Ah, San Francisco—a tourist mecca with cable cars, the Golden Gate, steep hills and more. But the city’s cosmopolitan image doesn’t quite match up with its rough-and-tumble, often racist history, as demonstrated by two new books that might cause you to look at its past differently.
Already a bustling seaport while Los Angeles was still in its infancy, San Francisco in the mid-19th century was a major entry point to the American West and beyond. At the height of the California gold rush, thousands of men streamed in from China in search of jobs. Women followed, of course, and many encountered challenging and dangerous conditions—including involuntary prostitution. In The White Devil’s Daughters: The Women Who Fought Slavery in San Francisco’s Chinatown, Julia Flynn Siler recounts the history of these girls and women, as well as the social pioneers who battled Chinatown gang leaders and the city bureaucracy to rescue them from sex slavery and indentured servitude.
At the center of the story is Donaldina Cameron, a Presbyterian missionary nicknamed the “White Devil” by her many opponents in an attempt to keep their victims from fleeing to her. Operating from the Occidental Mission Home at the edge of Chinatown, Cameron provided a refuge for escapees, even seeking them out and spiriting them away from their captors. (Ironically, once safely at the mission, the girls and young women were subject to strict supervision, partly for their safety, and required to convert to Christianity.)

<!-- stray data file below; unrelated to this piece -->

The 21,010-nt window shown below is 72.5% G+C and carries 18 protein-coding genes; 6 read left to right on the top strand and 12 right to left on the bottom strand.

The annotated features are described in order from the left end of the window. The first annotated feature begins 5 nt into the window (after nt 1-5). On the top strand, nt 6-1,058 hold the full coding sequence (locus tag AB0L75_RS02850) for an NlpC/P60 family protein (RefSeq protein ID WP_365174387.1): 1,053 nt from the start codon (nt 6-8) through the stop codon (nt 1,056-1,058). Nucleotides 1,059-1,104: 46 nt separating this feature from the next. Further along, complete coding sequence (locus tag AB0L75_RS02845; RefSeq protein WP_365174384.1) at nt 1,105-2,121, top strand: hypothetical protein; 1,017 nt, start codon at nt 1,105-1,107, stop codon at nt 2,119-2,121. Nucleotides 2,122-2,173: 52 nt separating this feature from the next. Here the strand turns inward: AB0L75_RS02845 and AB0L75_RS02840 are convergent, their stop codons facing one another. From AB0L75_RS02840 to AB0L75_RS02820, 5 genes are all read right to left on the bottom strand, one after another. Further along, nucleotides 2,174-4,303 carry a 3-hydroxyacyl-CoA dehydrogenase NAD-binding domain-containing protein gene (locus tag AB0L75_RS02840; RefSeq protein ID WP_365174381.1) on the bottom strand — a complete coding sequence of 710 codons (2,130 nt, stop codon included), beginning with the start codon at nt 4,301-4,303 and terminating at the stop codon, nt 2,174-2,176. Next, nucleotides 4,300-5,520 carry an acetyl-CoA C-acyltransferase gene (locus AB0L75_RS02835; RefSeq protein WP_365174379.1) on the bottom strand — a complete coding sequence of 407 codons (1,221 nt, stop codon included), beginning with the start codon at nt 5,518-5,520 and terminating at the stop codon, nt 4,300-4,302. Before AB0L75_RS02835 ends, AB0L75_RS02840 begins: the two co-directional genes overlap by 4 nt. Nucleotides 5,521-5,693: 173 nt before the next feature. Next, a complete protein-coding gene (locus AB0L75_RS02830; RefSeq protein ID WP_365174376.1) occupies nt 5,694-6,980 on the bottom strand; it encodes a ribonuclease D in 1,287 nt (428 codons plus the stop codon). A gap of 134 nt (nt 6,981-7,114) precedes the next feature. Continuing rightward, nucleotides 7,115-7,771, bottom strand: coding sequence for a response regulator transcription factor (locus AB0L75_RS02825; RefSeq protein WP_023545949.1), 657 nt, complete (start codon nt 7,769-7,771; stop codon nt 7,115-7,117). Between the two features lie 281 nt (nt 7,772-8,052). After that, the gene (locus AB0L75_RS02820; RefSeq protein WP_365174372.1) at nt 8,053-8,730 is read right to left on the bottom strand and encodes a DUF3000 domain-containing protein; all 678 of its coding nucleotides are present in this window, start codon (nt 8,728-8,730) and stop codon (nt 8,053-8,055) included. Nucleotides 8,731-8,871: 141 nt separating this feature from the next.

Siler tells the stories of many of these women in episodic fashion, with short chapters that keep the reader turning the pages. Heart-tugging personal stories include the history of Tien Fuh Wu, who was brought in the arms of a policeman to live at the mission as a child, and Tye Leung, who fled at age 12 to avoid an arranged marriage with an older man. Both women became trusted aides at the mission.
Iconic San Francisco historical events are prominent in Siler’s book, including the 1906 earthquake and fire and two outbreaks of the bubonic plague in the first decade of the 20th century. David K. Randall focuses on the plague in Black Death at the Golden Gate: The Race to Save America From the Bubonic Plague. Chinatown is again the locus of events, as the first victim of the city’s plague outbreak in 1900 was a Chinese immigrant, and city officials immediately ordered a quarantine of the neighborhood.
Racist leaders demanded that Chinatown be burned down, and corporate interests minimized the threat of danger to “European” residents of the city. It took a man of science with a compelling personal story, U.S. Public Health Service official Rupert Blue, to convince civic and corporate leaders that only the eradication of rats—and the fleas that carry the plague virus—would stop the disease’s spread. Randall brings Blue to life through letters to his family and co-workers and convincingly maintains that, had his efforts not been successful, the disease would have spread across the continent and San Francisco would not be the dream destination we know today.